There are recycling initiatives, green pledge drives, awareness events and more. Some are awesome, like Honest Tea’s Great Recycle, but some are only half baked. As someone who has dedicated the last decade of his life to sustainable business, I couldn’t help but start wondering: might Earth Day actually be bad for the planet?
As both an environmentalist and a capitalist, I see both pros and cons in big business and companies celebrating Earth Day.
For one, Earth Day spreads awareness about taking care of the planet and conserving our resources. It’s become as ubiquitous as Mother’s Day and Valentine’s Day, which means that everyone knows that it is happening. Everyone knows what it stands for and most people do something ‘green’ in observance. The increased exposure and awareness help to educate the masses about the principles around Earth Day and why those principles are so important.
However, it’s also an excuse for marketing gimmicks that are green on the outside but are actually just “greenwashing” or are really only for the sole benefit of a company. Reusable tote bags aren’t sustainable if you have ten in your closet that you never use. A prize of a “getaway” involving flying across country isn’t really green at all, and defeats the point of an “eco” contest.
My fear is this: there’s a false sense of security in going to extremes for our planet once a year. And some people only use this “celebration” to their or their company’s benefit. If we think one day of the year is enough for our Earth, we’re in trouble. When companies decide that one annual drive (that often isn’t truly “green” at all) is enough to satisfy consumers, our future growth in the success of taking care of our planet, and our success in the sustainable industry, will be stunted.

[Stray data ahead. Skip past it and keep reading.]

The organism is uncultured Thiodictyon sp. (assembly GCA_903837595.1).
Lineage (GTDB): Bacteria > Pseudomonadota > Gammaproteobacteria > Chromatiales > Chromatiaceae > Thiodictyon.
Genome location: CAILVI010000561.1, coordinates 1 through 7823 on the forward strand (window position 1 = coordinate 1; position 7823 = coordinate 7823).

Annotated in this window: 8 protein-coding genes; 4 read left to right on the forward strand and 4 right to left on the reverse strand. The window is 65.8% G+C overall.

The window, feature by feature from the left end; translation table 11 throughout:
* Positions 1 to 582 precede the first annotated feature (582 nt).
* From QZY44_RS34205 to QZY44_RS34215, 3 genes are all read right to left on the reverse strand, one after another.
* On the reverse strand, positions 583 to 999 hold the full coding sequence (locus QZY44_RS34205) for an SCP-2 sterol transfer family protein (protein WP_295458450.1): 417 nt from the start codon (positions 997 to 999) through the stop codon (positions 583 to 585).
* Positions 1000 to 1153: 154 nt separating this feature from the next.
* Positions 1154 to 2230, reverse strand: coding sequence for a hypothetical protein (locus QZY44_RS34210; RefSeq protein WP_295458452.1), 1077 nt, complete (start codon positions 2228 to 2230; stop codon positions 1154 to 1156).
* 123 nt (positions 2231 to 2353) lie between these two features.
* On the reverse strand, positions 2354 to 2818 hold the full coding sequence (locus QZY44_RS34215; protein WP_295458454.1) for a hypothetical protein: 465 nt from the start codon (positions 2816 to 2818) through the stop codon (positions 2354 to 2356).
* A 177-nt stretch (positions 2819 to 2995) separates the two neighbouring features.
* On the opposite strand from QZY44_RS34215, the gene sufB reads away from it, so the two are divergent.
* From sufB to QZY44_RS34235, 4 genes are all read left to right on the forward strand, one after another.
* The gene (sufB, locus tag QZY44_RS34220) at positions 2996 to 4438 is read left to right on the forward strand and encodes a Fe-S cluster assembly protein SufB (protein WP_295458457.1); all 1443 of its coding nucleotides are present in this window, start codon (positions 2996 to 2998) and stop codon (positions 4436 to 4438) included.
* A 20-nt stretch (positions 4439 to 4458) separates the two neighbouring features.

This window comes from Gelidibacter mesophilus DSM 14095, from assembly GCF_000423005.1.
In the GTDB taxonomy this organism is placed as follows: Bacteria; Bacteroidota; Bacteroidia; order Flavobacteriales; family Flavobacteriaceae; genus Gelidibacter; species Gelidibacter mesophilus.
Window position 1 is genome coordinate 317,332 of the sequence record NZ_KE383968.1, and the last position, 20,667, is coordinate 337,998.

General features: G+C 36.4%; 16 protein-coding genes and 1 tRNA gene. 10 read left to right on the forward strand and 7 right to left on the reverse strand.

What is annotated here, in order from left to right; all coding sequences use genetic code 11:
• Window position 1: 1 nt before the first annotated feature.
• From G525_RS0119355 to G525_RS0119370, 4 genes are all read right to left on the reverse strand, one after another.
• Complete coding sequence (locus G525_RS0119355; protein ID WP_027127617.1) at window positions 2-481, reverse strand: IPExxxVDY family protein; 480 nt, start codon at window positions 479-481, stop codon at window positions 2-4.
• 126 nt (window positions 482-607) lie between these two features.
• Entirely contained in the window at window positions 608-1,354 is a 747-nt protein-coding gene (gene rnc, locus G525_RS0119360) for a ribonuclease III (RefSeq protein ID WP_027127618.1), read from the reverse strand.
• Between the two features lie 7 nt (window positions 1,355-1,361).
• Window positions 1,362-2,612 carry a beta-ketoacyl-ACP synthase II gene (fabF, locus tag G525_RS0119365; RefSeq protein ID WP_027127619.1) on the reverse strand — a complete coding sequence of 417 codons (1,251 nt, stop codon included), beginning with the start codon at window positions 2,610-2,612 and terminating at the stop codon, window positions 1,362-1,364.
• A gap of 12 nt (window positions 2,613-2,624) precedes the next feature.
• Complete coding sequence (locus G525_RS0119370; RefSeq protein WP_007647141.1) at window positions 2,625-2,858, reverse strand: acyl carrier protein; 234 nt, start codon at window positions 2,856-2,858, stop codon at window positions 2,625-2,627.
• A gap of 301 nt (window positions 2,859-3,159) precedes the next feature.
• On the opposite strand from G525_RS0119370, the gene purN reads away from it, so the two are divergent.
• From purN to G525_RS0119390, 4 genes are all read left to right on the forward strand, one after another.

Continuing to celebrate Earth Day as it has been for the past few years–full of excuses for crazy, attention-seeking marketing initiatives that actually are actually worse for our planet than our everyday living - we are not helping our planet at all.
As part of the packaging industry–on which there’s a lot of pressure for sustainable measures–we’re partly responsible for this. We can shape our own marketing initiatives that indeed are eco-friendly. We can influence products and companies by providing and encouraging sustainable packaging and making it an affordable norm.
If we don’t push for these changes from an industry that has a lot of control over sustainability, there won’t be any change. People will be satisfied with participating in Earth Day ploys once a year that aren’t even eco-friendly at the core. There won’t be any real change because that one day will be “enough” when we truly do need more. Earth Day needs to be less of a marketing ploy and more genuine if we want it to serve its true purpose: encouraging change and inspiring moves toward more sustainable lifestyles.